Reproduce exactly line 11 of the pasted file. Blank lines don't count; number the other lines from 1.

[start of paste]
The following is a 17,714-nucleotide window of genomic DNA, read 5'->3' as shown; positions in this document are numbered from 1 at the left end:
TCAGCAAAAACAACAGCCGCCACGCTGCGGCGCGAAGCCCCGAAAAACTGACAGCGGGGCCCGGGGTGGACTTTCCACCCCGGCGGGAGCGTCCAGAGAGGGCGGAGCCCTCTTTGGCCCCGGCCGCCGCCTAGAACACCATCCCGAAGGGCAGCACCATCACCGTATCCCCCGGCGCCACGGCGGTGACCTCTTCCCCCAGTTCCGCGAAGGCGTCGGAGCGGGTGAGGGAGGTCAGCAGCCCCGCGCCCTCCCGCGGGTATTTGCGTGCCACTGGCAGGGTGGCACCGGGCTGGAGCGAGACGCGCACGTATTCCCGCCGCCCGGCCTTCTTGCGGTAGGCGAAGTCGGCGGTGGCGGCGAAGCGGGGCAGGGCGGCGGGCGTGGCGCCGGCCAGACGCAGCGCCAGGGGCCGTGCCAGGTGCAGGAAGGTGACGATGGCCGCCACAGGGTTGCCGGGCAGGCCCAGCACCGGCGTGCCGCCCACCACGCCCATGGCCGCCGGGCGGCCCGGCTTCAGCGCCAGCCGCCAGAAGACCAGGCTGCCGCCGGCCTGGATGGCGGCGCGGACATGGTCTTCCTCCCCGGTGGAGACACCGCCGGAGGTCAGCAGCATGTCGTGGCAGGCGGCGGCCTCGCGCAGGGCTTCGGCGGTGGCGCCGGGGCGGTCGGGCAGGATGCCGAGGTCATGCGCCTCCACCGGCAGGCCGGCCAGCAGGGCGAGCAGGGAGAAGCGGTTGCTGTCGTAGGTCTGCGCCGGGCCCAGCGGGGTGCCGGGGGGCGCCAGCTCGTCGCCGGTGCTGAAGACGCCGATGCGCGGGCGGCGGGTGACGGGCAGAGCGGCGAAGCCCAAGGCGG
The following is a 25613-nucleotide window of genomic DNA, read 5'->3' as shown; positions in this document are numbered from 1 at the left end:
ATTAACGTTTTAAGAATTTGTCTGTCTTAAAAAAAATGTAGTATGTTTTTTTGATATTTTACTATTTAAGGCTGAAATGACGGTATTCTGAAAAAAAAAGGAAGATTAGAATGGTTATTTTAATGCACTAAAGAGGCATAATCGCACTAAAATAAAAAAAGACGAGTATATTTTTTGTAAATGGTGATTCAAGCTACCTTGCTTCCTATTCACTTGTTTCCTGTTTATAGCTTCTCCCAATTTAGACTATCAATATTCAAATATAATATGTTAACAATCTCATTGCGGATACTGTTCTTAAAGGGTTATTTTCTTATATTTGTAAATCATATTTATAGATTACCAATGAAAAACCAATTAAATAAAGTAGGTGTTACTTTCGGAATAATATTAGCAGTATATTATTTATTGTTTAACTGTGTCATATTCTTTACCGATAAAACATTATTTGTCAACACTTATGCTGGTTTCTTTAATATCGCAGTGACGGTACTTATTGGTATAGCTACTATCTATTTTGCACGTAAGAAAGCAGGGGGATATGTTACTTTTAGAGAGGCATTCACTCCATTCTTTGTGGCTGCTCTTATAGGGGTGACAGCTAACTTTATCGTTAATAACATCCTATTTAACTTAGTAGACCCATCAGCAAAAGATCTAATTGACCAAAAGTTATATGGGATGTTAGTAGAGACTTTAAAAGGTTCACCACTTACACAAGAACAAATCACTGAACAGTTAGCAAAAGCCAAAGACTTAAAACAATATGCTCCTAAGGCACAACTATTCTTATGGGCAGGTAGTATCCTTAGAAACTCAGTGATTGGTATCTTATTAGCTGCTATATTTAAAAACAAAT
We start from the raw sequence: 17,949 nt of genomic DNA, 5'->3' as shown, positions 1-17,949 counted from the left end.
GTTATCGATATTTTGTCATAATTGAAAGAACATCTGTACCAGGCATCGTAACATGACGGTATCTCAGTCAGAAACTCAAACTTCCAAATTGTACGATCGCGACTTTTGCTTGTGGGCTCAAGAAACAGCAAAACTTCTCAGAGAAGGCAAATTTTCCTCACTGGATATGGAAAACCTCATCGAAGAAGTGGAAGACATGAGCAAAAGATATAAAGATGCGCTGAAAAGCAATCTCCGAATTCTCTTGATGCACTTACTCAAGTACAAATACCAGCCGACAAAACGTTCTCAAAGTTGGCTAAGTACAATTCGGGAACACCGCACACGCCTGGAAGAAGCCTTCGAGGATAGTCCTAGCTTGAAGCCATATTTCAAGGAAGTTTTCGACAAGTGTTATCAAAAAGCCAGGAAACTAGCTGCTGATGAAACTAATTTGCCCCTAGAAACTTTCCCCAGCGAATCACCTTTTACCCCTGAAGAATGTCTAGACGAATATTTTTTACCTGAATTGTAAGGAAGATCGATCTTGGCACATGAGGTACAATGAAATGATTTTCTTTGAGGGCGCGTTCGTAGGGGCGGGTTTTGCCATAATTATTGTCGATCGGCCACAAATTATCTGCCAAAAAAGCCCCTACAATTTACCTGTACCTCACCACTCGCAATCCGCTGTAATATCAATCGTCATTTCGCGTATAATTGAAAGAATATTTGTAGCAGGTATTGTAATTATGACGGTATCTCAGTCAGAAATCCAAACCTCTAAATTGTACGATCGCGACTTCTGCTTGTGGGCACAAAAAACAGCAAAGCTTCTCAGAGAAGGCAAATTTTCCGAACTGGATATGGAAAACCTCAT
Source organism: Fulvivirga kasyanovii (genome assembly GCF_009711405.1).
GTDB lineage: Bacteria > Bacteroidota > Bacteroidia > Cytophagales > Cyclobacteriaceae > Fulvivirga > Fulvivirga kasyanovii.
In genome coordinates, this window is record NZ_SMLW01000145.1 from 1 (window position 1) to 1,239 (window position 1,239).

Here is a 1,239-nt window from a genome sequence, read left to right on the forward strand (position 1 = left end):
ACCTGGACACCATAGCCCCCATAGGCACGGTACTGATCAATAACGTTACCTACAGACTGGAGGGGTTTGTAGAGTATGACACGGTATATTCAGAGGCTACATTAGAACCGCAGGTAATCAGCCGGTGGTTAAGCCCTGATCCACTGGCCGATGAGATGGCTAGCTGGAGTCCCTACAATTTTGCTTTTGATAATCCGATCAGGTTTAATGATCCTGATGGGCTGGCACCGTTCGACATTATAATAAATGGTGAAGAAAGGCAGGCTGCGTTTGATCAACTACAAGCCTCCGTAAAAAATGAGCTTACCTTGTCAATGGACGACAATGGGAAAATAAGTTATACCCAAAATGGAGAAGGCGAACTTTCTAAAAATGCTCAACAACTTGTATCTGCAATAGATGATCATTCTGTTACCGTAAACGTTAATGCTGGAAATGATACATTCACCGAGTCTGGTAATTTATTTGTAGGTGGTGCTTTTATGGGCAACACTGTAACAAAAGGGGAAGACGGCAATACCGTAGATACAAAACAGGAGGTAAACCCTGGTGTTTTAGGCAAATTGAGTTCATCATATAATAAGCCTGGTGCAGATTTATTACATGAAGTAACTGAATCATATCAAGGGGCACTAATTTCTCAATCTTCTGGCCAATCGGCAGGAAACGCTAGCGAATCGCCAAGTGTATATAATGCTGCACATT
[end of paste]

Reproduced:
ACCTGGACACCATAGCCCCCATAGGCACGGTACTGATCAATAACGTTACCTACAGACTGGAGGGGTTTGTAGAGTATGACACGGTATATTCAGAGGCTACATTAGAACCGCAGGTAATCAGCCGGTGGTTAAGCCCTGATCCACTGGCCGATGAGATGGCTAGCTGGAGTCCCTACAATTTTGCTTTTGATAATCCGATCAGGTTTAATGATCCTGATGGGCTGGCACCGTTCGACATTATAATAAATGGTGAAGAAAGGCAGGCTGCGTTTGATCAACTACAAGCCTCCGTAAAAAATGAGCTTACCTTGTCAATGGACGACAATGGGAAAATAAGTTATACCCAAAATGGAGAAGGCGAACTTTCTAAAAATGCTCAACAACTTGTATCTGCAATAGATGATCATTCTGTTACCGTAAACGTTAATGCTGGAAATGATACATTCACCGAGTCTGGTAATTTATTTGTAGGTGGTGCTTTTATGGGCAACACTGTAACAAAAGGGGAAGACGGCAATACCGTAGATACAAAACAGGAGGTAAACCCTGGTGTTTTAGGCAAATTGAGTTCATCATATAATAAGCCTGGTGCAGATTTATTACATGAAGTAACTGAATCATATCAAGGGGCACTAATTTCTCAATCTTCTGGCCAATCGGCAGGAAACGCTAGCGAATCGCCAAGTGTATATAATGCTGCACATT